Wednesday, December 20, 2006

the code is the law

I am still not entirely convinced that the 'code is the law' but code v2 by Lawrence Lessig definitely 'rules'. Code v2 is a sort of a collective update (through a wiki) of Lessig's original 'Code and Other Laws of Cyberspace', which was published in 1999.
The book is downloadable here and it can be construed (in terms of creation, copyright protection (under the creative commons), etc.) as the very epitome of web 2.0 in an academic context.

Friday, December 08, 2006

new important reports on IPRs

There is an excellent new report by Urs Gasser and Silke Ernst. It provides some recommendations on the implementation of the EU Copyright Directive (EUCD) into the national copyright frameworks of accession and candidate countries. The study focuses on digital copyright and includes specific recommendations in crucial areas, such as DRM anti-circumvention, private copying exceptions, teaching exceptions, exceptions for archives and libraries, as well as recommendations on reporting on current events and the quotation right.
Another study of importance in view of the forthcoming review of the European copyright regulatory framework is the Gowers Review of Intellectual Property. It was commissioned by the UK Chancellor of the Exchequer in December 2005 and has been published recently (Dec. 6).
The Gowers Review examines the existing IPR instruments, i.e. patents, copyright, designs and trade marks, and whether they are balanced, coherent and flexible. It sets out a number of targeted, practical recommendations to deliver a robust IP framework fit for the digital age. The principle recommendations of the Review are aimed at: (i) tackling IP crime and ensuring that rights are properly enforced; (ii) reducing the costs and complexity of the system; and (iii) reforming copyright law to allow individuals and institutions to use content in ways consistent with the digital age.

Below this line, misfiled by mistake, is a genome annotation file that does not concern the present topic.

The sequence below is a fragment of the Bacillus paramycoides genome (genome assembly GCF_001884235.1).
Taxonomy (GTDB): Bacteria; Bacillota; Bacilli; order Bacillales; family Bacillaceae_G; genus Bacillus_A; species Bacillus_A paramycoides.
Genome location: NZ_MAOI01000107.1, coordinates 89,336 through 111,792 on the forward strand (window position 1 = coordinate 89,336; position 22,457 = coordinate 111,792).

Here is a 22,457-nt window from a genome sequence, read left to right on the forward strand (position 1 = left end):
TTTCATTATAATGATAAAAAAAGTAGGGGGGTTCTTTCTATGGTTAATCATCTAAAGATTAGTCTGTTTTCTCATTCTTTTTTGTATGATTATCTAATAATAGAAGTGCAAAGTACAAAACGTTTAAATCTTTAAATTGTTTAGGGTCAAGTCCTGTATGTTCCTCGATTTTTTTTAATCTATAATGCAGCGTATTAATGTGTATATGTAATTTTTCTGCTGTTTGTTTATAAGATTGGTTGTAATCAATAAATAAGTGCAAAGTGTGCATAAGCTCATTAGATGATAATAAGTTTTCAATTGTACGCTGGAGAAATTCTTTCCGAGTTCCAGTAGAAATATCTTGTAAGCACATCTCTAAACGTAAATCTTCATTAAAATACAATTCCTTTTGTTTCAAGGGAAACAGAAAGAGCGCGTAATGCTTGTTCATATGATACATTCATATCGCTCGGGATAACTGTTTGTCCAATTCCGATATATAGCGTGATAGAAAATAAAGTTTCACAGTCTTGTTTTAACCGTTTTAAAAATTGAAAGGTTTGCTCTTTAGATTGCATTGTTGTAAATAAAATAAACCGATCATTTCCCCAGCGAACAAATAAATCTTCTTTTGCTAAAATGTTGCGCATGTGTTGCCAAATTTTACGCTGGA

another paper

As part of my thesis work, I have long been considering what the appropriate objectives for communications regulation in a digital networked environment should look like, and how they interplay with each other.
It seemed to me that goal evaluation as an essential element of the process of designing regulatory frameworks has often been ignored by lawyers and legal scholars. The paper stresses the importance of pinpointing the precise regulatory objectives in the fluid environment of electronic communications, since, due to their technological and economic development, they have become the vital basis for communication and distribution of information in modern societies. The paper attempts an analysis of the underlying regulatory objectives in contemporary communications and seeks to put together the complex puzzle of economic and societal issues.

Here is a slightly edited and updated version of my paper. Comments are most welcome.